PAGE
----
My Best Friend’s Wedding
Posted by martinteller on August 6, 2014
There are a couple of interesting points of comparison with director P.J. Hogan’s previous film, Muriel’s Wedding, and I’m not talking about the word “wedding” in the title. Both movies utilize a soundtrack that leans heavily on a particular artist. In the first case, it was ABBA. This time around it’s Burt Bacharach and Hal David. The opening credits are a brightly-colored lip sync to one of pop music’s most insidious earworms, “Wishin’ and Hopin'” (sung by Ani DiFranco, of all people). A number of other Bacharach/David tunes are sprinkled throughout the film, including the most memorable and delightful sequence, a giddily goofy dinner table rendition of “I Say a Little Prayer” that escalates into absurdity as waiters are waving lobster claw gloves in the background.
On a more basic level, both films seek to turn romcom conventions upside-down with a deluded heroine who makes bad decisions. The key difference is that Julianne (Julia Roberts) is given none of the vulnerability that Muriel was. We know from the beginning that she’s only cried three times in her life, establishing her as emotionally vacant, and her actions throughout the film are those of a self-centered, manipulating sociopath. She’s truly despicable. The movie is almost a lively subversion of romance tropes, and it could be something special if the script fully committed to making Julianne unlikable. The problem is, it doesn’t go all the way. The third act moments of clarity for Julianne don’t feel right at all… I don’t buy that someone this self-absorbed would start having regrets (I also don’t believe that she really loves Michael at all, but at least I can believe that she’s deluded herself into thinking that). I don’t think the character has earned any redemption or sympathy, and yet clearly the movie was trying to redeem her and make her sympathetic. I think it would be a better story if it went darker with the character, because by that point there was no way I was going to end up on her side.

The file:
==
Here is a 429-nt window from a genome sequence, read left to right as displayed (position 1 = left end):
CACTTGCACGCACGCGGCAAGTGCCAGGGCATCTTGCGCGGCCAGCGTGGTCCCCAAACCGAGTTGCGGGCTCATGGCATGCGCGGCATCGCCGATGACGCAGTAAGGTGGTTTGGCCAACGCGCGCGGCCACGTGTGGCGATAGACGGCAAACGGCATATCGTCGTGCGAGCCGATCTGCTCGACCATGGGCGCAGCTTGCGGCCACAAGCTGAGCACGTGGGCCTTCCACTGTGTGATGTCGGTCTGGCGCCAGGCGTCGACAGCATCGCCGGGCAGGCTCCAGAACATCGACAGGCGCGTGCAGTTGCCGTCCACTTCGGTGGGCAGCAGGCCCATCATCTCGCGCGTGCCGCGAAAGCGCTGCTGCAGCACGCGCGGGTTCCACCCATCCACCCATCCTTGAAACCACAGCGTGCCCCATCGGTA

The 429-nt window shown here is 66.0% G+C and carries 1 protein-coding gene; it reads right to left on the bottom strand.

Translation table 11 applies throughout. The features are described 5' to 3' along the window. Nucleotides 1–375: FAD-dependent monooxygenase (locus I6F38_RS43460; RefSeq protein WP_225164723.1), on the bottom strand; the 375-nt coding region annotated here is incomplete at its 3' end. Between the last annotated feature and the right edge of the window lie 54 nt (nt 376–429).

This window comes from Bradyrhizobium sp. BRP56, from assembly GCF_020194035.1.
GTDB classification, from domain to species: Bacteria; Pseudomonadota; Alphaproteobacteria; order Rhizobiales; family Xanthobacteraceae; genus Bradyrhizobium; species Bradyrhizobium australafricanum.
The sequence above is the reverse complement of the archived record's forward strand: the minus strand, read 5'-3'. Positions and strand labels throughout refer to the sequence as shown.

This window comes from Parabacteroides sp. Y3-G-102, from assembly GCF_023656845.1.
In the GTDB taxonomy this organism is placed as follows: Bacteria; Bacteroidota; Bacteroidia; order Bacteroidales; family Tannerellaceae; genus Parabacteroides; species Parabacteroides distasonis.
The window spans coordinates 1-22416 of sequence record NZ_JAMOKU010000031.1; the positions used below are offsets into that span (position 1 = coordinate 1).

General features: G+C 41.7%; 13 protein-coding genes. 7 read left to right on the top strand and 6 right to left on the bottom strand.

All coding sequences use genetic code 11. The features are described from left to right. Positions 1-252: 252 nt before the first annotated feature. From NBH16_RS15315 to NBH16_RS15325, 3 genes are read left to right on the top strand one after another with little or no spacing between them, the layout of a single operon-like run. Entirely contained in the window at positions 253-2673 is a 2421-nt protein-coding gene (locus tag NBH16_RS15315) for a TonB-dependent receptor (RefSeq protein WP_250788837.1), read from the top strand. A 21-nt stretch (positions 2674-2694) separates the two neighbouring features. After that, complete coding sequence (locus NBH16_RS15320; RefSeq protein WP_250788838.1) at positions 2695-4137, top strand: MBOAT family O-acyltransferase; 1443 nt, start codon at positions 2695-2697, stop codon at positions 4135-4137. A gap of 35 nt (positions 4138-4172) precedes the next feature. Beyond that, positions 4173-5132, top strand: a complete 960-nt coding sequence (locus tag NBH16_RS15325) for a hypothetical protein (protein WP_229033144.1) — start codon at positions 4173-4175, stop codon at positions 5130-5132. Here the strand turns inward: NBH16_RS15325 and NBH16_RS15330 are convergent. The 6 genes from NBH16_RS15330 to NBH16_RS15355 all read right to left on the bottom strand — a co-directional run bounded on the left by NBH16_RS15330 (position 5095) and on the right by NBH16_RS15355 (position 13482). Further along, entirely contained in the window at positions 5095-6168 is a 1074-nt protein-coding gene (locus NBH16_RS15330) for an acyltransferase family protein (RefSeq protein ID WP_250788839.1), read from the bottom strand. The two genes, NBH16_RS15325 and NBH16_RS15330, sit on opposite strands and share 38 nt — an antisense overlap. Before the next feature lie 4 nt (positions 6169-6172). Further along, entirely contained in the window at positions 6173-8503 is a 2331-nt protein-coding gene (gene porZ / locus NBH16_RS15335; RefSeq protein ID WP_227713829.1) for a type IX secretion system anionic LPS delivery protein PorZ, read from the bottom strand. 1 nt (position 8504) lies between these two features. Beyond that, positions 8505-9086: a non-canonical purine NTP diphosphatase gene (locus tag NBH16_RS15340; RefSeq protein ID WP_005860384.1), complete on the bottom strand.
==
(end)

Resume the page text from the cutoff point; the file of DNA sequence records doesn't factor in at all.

There are assorted minor issues as well. It’s 1997, so we can overlook the misunderstanding over how email works (if I want to send the screenwriter a copy of this review, I just put “Ronald Bass, writer, Hollywood” in the “To” box, right?). But the establishment of Julianne as a food critic in the opening scene is all wrong… I’m pretty sure food critics don’t work like that. There’s also the annoying shorthand of depicting her as a “career woman” by putting her in a lot of pantsuits… not to mention the trope of the career woman who’s bad at romance (you can’t have it all, ladies… just like Kimmy can’t have her man and pursue her architecture career at the same time, apparently). And Dermot Mulroney is a real dud… handsome but bland and, well, kinda stupid, but maybe that’s how the character is meant to be. It also sucks that they bothered to cast a fine actor like M. Emmet Walsh and gave him, what, two lines? Boo.
There are some really funny bits in the movie, and even Roberts’s four (five? I lost count) pratfalls work well. Rupert Everett (as Julianne’s gay friend and editor) walks away with the MVP award, absolutely killing it in the middle section (including the aforementioned sing-a-long scene). I think the dialogue is generally well-written and on an aesthetic/technical level the film is pleasant enough. As a former South Sider, it’s nice to see a Chicago movie that highlights the Sox instead of the Cubs for once. And given what she has to work with, Roberts does a very good job of keeping the picture afloat and watchable. It’s just that her character needs to be either more detestable or less detestable. Trying to occupy the middle ground doesn’t work here. Rating: Poor (59)